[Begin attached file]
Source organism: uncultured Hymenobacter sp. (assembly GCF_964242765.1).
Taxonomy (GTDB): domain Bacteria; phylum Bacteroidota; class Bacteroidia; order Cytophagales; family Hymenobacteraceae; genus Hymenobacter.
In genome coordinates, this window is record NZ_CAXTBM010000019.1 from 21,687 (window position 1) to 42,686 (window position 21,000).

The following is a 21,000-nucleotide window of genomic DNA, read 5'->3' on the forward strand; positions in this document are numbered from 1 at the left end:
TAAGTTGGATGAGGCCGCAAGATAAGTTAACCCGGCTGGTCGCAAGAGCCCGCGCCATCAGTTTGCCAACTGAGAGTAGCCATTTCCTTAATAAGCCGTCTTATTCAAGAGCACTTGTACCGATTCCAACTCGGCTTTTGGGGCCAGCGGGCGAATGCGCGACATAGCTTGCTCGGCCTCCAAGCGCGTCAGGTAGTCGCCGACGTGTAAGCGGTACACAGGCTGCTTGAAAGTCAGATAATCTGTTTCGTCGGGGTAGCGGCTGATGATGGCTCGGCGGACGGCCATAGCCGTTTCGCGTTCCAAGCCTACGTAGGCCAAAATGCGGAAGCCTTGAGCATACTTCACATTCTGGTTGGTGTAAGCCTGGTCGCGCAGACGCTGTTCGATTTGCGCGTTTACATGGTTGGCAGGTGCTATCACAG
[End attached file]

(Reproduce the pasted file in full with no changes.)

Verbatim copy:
Source organism: uncultured Hymenobacter sp. (assembly GCF_964242765.1).
Taxonomy (GTDB): domain Bacteria; phylum Bacteroidota; class Bacteroidia; order Cytophagales; family Hymenobacteraceae; genus Hymenobacter.
In genome coordinates, this window is record NZ_CAXTBM010000019.1 from 21,687 (window position 1) to 42,686 (window position 21,000).

The following is a 21,000-nucleotide window of genomic DNA, read 5'->3' on the forward strand; positions in this document are numbered from 1 at the left end:
TAAGTTGGATGAGGCCGCAAGATAAGTTAACCCGGCTGGTCGCAAGAGCCCGCGCCATCAGTTTGCCAACTGAGAGTAGCCATTTCCTTAATAAGCCGTCTTATTCAAGAGCACTTGTACCGATTCCAACTCGGCTTTTGGGGCCAGCGGGCGAATGCGCGACATAGCTTGCTCGGCCTCCAAGCGCGTCAGGTAGTCGCCGACGTGTAAGCGGTACACAGGCTGCTTGAAAGTCAGATAATCTGTTTCGTCGGGGTAGCGGCTGATGATGGCTCGGCGGACGGCCATAGCCGTTTCGCGTTCCAAGCCTACGTAGGCCAAAATGCGGAAGCCTTGAGCATACTTCACATTCTGGTTGGTGTAAGCCTGGTCGCGCAGACGCTGTTCGATTTGCGCGTTTACATGGTTGGCAGGTGCTATCACAG